Self drive rentals are popular abroad because hiring a driver is expensive there. In India if you are trying such adventure it could only be because a. you enjoy driving, or b. you’re 5 or more in number and don’t want to waste a seat for driver or c. you want full privacy.
Let me reiterate the risks and advantages of self drive as I find it:

Risks: You need to return the car without any dents, scratches or other damages. Else damages can mount to several thousand rupees. Vehicle will be covered under insurance for accidents and third party liabilities and if there’s a genuine (not arising because of driving on bad roads etc) technical failure (say you’d to replace a spare) rental agency will reimburse the expense. But in either case, you can’t abandon the car on the road and reach your destination in another vehicle (which could have been an option if it was a regular rental with a driver). In case of major incident your trip will go for a toss. So, you need to be confident about your driving skills and be prepared for the risk factor involved. Long driving can be stressful at time and one small mistake is all it takes to cause an accident.
I've taken various cars on self drive rental 4 times in the year 2008 (Skoda Octavia, Scorpio, Innova and Swift) and was lucky not to have any unpleasant incident, except for flat tyres. Hope my luck doesn't run out one day.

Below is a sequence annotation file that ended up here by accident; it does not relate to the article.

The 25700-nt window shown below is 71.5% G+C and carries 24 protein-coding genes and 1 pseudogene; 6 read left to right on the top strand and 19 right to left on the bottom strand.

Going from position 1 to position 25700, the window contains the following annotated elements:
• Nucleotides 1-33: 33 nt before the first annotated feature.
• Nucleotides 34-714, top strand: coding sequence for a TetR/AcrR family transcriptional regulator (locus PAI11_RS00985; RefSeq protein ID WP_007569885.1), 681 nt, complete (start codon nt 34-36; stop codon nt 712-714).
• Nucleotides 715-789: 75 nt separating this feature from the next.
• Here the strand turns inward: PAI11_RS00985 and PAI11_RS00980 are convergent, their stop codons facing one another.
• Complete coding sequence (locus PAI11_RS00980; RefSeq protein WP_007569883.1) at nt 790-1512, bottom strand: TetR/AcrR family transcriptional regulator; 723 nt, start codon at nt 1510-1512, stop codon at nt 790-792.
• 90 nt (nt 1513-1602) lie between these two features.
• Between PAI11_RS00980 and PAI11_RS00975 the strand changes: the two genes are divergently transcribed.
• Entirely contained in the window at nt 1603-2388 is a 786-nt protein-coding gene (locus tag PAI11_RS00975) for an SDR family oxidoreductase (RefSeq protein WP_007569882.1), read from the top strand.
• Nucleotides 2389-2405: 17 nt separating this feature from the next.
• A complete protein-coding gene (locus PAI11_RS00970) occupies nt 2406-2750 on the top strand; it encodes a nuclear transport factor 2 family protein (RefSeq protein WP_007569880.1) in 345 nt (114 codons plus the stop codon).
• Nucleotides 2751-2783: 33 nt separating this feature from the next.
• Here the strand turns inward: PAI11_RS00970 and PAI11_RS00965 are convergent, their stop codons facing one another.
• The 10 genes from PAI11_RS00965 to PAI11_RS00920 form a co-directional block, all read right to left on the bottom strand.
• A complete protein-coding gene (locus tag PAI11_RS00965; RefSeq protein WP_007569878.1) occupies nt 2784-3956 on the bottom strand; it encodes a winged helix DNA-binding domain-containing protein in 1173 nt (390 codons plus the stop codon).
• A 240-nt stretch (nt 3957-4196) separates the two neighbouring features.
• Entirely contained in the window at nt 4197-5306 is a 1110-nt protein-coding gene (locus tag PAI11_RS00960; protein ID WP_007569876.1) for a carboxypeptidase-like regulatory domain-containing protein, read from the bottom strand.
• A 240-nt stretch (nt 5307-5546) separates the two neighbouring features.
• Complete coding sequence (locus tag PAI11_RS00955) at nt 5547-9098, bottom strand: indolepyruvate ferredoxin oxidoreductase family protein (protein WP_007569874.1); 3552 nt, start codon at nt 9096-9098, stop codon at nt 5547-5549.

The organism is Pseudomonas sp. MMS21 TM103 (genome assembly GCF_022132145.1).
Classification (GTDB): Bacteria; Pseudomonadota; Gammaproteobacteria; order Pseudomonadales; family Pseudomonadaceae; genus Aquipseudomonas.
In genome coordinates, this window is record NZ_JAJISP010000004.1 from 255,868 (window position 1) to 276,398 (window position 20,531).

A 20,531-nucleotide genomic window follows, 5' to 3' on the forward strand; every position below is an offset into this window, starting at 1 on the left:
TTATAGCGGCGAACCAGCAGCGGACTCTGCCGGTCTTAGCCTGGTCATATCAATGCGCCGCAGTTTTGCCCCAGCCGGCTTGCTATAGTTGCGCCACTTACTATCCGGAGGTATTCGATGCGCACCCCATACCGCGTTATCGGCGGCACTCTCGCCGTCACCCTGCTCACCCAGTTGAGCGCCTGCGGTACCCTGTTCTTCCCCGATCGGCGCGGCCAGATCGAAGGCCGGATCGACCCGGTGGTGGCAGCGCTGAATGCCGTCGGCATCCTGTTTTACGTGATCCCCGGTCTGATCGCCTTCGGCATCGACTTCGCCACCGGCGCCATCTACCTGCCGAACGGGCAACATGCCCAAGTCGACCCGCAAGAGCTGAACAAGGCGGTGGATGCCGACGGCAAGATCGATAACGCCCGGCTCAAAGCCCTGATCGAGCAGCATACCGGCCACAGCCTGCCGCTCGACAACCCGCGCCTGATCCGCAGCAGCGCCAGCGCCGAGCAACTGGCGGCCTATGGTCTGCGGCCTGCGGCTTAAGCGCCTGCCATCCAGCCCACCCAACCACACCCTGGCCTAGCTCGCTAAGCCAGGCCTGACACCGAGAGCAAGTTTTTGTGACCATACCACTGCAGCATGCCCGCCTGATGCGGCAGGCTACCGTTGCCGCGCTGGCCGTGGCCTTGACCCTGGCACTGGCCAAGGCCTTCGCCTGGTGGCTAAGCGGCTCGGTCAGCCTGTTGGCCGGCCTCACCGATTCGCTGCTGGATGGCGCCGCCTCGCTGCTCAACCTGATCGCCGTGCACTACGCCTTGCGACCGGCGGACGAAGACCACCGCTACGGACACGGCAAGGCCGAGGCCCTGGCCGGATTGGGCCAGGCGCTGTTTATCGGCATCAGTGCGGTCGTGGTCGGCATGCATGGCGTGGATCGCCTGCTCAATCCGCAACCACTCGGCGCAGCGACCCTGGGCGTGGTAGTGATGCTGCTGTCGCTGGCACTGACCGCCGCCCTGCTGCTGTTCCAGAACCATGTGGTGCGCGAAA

Advantages: I go for self drive rentals because I don’t own a car yet and find it convenient to rent some relatively up market car and enjoy the drive. Other advantages are: Saving on an extra seat for driver, not having to pay inter-state border fee (in some cases), privacy and complete ownership on the car, for the duration of rental (to flaunt it or to experiment or to explore). Also, the white board cars won’t have that boring white colour and taxi like feeling
What are the prevailing rates for self drive rentals?
Approx per day rental for various cars are given below- These rates may differ w.r.t agency and with age/variant of the car etc. Also most rental companies will give good discount if rented for longer duration.

Santro, Indica: Rs 1300-1500/Day, Getz/Swift: Rs 1800-2000 per day, Ford Ikon, Accent: Rs 2000-2200 per day, Ford Fiesta, Honda City: Rs 2200-2500 per day, Civic, Skoda Octavia, Toyota Corolla, Chevy Optra, Scorpio, Innova: Rs 3000-4000 per day. Note: A security deposit ranging between Rs 5000-25000 will be payable, in addition to full rental amount at the time of taking delivery. Some agencies may insist on some advance at the time of booking confirmation. Any damage to the vehicle is at renter’s risk. Delivery and collection charges of Rs 100-200 may be applicable and few agencies put a limitation on max no. of kms (150 or 200), if rented for just one or two days and additional kms will be charged extra at say Rs 5 per km.